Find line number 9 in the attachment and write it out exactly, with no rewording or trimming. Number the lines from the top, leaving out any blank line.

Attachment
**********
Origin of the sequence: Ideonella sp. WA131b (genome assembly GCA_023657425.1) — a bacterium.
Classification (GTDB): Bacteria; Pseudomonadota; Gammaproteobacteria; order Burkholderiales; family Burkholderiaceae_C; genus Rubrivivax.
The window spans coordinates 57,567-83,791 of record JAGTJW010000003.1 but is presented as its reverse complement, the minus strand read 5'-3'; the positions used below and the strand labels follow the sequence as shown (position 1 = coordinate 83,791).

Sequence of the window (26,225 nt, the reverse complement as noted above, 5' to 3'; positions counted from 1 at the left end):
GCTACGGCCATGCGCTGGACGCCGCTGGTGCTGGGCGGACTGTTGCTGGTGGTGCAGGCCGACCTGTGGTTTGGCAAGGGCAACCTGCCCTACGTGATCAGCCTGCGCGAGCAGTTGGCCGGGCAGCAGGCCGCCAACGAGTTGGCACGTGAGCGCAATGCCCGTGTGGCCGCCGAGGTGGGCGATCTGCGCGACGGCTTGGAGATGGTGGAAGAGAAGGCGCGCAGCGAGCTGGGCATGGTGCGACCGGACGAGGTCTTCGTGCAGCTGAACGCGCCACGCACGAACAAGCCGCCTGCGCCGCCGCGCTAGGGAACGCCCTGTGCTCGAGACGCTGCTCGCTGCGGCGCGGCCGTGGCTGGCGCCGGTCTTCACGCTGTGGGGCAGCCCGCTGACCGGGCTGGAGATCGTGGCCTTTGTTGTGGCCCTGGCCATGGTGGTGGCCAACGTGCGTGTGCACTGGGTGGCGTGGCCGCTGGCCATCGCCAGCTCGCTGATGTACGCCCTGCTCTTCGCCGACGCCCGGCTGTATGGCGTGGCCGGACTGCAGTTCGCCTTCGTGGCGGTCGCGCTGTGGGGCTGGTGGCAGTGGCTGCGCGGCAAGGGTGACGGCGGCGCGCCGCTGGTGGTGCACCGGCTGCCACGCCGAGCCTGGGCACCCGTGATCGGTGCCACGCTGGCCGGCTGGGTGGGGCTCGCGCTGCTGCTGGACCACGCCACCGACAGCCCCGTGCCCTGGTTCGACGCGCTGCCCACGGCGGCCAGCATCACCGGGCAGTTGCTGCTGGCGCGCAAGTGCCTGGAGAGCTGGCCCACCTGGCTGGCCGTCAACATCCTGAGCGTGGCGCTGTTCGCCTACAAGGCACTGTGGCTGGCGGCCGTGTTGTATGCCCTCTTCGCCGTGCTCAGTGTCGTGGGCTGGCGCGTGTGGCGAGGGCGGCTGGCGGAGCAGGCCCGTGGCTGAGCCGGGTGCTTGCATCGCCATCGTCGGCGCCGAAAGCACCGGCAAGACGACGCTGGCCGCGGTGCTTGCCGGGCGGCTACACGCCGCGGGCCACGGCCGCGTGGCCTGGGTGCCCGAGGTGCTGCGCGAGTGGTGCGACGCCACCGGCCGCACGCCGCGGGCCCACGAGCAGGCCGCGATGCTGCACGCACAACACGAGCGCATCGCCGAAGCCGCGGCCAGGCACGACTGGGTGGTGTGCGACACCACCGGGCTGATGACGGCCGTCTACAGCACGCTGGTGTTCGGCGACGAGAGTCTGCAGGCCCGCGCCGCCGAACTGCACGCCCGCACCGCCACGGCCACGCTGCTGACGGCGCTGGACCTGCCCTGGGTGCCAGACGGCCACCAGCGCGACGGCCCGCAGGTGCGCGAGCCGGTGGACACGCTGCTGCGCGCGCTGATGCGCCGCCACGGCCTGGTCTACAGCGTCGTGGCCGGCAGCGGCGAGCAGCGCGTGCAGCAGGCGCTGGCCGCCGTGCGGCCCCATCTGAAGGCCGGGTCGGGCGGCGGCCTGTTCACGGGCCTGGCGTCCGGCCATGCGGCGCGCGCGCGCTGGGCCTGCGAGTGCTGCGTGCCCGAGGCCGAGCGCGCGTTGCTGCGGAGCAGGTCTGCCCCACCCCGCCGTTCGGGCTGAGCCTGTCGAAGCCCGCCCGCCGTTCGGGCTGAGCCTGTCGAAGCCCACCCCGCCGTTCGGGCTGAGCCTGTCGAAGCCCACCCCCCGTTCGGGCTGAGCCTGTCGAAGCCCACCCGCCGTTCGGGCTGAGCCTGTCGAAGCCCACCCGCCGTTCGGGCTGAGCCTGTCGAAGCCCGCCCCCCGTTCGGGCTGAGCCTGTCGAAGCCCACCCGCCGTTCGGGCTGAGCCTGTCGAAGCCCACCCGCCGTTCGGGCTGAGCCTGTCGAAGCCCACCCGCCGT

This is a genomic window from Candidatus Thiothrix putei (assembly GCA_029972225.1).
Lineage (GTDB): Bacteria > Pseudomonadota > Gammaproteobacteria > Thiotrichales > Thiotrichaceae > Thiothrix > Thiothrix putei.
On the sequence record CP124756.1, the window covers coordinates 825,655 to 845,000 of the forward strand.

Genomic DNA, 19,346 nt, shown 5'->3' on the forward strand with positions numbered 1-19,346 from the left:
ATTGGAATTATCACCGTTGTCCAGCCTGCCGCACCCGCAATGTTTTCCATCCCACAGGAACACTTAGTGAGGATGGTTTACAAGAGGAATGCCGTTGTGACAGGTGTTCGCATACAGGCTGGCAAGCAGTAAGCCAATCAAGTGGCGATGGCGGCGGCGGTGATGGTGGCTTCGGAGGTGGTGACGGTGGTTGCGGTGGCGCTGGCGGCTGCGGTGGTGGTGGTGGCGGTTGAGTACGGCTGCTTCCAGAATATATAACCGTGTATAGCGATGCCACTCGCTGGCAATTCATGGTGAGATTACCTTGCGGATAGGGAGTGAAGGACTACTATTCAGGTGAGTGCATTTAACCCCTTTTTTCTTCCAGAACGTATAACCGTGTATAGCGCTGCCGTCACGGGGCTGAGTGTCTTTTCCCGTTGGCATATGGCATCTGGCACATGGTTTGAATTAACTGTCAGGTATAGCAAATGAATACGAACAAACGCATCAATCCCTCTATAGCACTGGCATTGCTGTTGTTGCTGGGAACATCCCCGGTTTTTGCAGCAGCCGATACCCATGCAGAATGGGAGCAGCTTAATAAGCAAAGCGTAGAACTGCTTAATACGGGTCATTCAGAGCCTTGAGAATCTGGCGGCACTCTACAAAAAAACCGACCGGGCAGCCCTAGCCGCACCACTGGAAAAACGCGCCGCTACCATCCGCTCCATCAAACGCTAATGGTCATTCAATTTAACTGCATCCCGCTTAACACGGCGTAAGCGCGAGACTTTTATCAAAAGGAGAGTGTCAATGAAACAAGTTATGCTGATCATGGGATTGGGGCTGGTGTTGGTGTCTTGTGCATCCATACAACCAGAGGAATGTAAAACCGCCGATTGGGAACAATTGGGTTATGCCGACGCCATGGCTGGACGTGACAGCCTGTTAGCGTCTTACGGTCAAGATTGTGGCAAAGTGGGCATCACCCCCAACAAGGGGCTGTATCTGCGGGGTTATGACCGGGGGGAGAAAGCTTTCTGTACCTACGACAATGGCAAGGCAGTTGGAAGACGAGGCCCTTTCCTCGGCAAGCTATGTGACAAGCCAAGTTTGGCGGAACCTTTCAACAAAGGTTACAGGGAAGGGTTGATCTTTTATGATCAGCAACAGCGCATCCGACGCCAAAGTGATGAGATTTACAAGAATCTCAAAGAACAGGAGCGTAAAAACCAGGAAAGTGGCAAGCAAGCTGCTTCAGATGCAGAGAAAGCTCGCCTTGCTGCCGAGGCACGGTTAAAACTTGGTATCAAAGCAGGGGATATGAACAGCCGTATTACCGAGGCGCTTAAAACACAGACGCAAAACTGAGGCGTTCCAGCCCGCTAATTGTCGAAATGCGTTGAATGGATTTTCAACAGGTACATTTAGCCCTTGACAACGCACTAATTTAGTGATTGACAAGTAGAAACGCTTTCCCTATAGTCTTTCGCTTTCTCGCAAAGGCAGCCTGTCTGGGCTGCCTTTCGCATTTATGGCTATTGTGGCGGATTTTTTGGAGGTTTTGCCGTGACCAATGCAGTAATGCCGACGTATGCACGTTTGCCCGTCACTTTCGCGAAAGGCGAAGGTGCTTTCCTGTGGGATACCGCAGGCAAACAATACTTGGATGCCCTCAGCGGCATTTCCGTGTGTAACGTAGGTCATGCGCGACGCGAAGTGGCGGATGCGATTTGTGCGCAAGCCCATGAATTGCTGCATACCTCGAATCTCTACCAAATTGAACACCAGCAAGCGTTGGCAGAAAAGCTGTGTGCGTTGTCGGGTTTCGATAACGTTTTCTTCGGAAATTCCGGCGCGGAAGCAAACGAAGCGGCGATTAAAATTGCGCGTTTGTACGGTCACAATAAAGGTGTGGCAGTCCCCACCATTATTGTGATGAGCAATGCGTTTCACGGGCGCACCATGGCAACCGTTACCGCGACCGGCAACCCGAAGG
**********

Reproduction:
Genomic DNA, 19,346 nt, shown 5'->3' on the forward strand with positions numbered 1-19,346 from the left: